late-night worries come in all sizes
been burning lots of late-night kilowatts ’round here.
then, when the lights do go out, when the last ooze of lamplight is snuffed from the crack under the bedroom door, is snuffed from the last three steps up to where i try to sleep, i lay awake in the dark, worrying.
oh, don’t pity me, that’s not why i mention it. it’s a mama’s job, after all.
it’s just that what with all the late-night whisperings ’round here these past many days, well, i’ve been thinking an awful lot about this mama business. how it never quite eases. doesn’t let up.
seems the worries get bigger and deeper. what’s at stake matters more.
i remember back to the early days when the only thing keeping me up was the crying that some nights wouldn’t stop. the soft little lips, hungry lips, that nursed till the wee, wee hours.
and then how it was the run-away train, the one that charged through the darkness, came out from the corner, and in through the skylight. scared the wits, yes it did, out of my no-longer-little one, back when he was a boy.
and then, not so long after that, it was rough-and-tumble sorts of ordeals that, when you are the mother of a child with a tender heart, come only with tears. lots of tears.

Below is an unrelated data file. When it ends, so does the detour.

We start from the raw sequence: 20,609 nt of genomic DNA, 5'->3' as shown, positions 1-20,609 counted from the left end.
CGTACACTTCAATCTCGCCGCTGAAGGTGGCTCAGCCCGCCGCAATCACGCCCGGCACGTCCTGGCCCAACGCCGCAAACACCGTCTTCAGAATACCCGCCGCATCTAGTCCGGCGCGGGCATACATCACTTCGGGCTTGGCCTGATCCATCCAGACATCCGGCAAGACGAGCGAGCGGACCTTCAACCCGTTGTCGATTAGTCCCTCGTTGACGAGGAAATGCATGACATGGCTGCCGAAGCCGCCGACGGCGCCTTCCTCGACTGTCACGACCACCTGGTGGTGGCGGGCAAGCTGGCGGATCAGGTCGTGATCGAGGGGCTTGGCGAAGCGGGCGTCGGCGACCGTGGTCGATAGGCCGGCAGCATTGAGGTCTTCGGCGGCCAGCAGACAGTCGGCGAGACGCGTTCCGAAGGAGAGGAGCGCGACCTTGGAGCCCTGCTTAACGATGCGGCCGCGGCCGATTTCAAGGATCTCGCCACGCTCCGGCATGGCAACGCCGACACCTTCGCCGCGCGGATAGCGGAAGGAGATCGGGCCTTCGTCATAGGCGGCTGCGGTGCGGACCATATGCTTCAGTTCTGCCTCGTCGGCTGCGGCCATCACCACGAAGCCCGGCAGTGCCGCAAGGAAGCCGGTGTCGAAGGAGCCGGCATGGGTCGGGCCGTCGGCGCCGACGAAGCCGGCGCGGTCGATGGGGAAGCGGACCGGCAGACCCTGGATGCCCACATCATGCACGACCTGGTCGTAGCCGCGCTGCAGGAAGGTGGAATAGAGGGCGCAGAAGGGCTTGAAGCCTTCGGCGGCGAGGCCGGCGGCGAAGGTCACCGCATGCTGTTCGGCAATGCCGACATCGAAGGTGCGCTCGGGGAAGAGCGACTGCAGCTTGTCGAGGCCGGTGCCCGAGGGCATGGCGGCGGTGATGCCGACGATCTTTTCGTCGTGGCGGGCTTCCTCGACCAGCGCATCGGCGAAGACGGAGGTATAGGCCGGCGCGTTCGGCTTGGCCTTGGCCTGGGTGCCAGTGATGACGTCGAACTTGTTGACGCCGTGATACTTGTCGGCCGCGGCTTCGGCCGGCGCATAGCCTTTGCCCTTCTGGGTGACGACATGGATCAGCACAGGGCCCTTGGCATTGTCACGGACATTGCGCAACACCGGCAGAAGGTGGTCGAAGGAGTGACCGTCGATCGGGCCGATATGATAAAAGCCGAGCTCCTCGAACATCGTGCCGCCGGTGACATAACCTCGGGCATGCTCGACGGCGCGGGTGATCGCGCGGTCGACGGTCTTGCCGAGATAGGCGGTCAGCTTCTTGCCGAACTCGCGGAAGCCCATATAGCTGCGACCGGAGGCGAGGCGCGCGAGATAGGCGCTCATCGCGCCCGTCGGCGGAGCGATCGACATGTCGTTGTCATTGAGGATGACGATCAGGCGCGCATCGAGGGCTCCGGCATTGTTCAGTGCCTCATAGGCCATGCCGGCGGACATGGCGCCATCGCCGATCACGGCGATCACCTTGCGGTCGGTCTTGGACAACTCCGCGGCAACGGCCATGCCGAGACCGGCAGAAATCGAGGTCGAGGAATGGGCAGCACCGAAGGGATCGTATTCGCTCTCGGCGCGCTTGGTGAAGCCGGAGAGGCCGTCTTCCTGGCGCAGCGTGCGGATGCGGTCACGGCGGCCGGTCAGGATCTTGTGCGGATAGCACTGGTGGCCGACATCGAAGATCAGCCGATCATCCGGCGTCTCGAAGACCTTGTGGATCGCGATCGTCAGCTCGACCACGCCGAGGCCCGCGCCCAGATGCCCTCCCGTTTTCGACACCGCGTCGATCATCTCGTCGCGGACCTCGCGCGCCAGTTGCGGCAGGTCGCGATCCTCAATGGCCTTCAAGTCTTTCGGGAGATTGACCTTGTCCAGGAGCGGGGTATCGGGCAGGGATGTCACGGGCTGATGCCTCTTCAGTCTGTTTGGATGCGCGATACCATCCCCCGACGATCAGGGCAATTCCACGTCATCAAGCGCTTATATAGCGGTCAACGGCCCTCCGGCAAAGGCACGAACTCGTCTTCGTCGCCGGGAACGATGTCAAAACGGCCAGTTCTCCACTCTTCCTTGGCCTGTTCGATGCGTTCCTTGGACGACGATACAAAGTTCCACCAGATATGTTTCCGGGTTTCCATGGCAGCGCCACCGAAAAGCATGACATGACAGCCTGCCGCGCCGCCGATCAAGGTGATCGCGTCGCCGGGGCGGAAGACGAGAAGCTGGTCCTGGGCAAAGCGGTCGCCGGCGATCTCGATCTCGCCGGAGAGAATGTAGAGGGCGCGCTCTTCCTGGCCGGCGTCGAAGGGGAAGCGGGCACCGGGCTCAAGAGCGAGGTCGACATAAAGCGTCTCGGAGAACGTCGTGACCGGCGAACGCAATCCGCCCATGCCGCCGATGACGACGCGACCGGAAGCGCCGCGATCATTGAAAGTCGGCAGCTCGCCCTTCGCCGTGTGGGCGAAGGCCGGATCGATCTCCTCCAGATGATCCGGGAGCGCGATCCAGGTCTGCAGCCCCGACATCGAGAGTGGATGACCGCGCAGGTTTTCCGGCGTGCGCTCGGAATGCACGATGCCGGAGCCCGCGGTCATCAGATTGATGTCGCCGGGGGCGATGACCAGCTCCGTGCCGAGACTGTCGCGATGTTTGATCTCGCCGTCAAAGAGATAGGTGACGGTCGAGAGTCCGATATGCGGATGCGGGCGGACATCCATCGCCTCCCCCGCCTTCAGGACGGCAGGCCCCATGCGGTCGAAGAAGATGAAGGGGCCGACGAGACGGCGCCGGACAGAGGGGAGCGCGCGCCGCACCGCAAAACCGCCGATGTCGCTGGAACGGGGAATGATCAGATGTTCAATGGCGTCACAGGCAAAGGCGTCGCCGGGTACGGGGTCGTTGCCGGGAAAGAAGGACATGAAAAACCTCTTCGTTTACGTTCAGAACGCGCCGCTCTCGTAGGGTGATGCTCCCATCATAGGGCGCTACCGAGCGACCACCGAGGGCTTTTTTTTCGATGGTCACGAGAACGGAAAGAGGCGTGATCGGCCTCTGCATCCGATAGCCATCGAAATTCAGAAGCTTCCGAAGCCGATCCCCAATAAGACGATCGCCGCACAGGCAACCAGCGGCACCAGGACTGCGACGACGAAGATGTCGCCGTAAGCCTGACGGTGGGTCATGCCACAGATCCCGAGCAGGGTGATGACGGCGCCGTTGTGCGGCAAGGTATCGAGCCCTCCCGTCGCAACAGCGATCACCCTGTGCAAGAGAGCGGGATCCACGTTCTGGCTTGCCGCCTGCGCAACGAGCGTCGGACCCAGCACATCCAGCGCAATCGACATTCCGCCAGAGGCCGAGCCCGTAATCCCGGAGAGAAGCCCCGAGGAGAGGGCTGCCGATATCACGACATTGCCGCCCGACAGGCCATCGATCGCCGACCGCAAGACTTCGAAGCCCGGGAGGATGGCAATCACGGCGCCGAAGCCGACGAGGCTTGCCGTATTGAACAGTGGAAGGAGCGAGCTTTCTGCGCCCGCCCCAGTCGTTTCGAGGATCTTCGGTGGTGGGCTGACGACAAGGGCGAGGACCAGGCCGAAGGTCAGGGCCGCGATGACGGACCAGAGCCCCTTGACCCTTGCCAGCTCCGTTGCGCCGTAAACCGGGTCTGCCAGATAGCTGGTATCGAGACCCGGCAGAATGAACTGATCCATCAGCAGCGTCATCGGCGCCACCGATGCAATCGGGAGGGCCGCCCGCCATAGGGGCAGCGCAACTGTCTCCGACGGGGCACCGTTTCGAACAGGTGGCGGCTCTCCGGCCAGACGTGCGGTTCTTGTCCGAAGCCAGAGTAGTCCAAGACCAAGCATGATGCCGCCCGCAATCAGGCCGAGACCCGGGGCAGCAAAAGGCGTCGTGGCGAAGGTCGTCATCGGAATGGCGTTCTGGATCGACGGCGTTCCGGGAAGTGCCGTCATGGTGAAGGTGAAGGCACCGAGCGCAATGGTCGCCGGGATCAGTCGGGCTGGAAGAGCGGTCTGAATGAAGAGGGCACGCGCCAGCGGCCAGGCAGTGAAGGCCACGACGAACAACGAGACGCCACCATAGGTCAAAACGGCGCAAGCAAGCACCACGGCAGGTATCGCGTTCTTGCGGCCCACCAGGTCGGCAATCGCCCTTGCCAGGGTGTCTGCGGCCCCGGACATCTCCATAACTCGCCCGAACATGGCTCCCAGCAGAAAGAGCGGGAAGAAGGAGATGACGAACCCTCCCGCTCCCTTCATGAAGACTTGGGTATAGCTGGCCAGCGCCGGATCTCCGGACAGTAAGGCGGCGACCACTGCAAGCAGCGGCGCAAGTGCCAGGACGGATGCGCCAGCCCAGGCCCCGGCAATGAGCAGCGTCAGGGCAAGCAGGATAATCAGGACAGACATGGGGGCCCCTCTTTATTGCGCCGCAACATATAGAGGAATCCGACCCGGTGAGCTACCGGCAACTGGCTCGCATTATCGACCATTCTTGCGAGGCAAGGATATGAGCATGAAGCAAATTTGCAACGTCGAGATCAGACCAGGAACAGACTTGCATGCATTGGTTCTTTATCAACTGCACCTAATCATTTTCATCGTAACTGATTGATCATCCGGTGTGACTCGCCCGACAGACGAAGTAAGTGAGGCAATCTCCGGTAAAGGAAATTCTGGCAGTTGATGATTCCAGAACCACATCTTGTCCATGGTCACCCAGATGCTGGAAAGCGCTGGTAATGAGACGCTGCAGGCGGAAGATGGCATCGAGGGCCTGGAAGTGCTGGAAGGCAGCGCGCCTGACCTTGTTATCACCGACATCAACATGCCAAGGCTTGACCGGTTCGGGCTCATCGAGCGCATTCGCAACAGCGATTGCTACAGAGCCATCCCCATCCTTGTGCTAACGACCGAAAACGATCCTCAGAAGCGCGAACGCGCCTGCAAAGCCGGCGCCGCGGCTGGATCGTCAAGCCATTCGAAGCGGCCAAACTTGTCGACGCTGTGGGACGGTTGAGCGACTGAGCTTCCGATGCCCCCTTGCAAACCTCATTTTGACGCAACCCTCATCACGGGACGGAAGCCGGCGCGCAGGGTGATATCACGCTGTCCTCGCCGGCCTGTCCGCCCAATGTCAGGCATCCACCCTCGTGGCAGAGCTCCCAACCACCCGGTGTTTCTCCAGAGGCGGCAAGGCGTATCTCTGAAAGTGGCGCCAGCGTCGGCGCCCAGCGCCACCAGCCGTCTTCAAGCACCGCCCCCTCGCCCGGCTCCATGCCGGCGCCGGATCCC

these days the worries at my house come, at once, in two sets of sizes.
i go from one bedroom where the stories at bedtime are all about the boys who are teasing, singing lyrics ’bout boyfriends and girlfriends. where the whole class laughed along. and the substitute teacher did nothing. and the boy telling the story tells how he was near tears, but no one there noticed. and now, hours and hours after it all, he wants me to know. wants me to come to his rescue.
and i will.
because that’s what mamas do.
and, anyway, all week, he’s been watching me run through the house with my cape. the super-ma cape.
which, when you’re a grownup you know is a cloak of futility, though it looks supercharged, maybe, to a boy who’s gulping back tears. who doesn’t yet know: there’s only so much a mama can do.
though she can try. oh, she can try.
all week, i’ve been putting out fires. and lighting a few. trying to make sure, as best as i could, that a whole school was safe. and a boy i don’t even know. and a boy i call my own. a boy i love with all of my might.
what happened is, just like i said, worries come in all sizes. and last week, a big one arrived. the boy i love, the taller one, walked in the door and told me quite plainly that someone at school didn’t much like him. but that wasn’t all. he’d started a group, a hate group, he called it.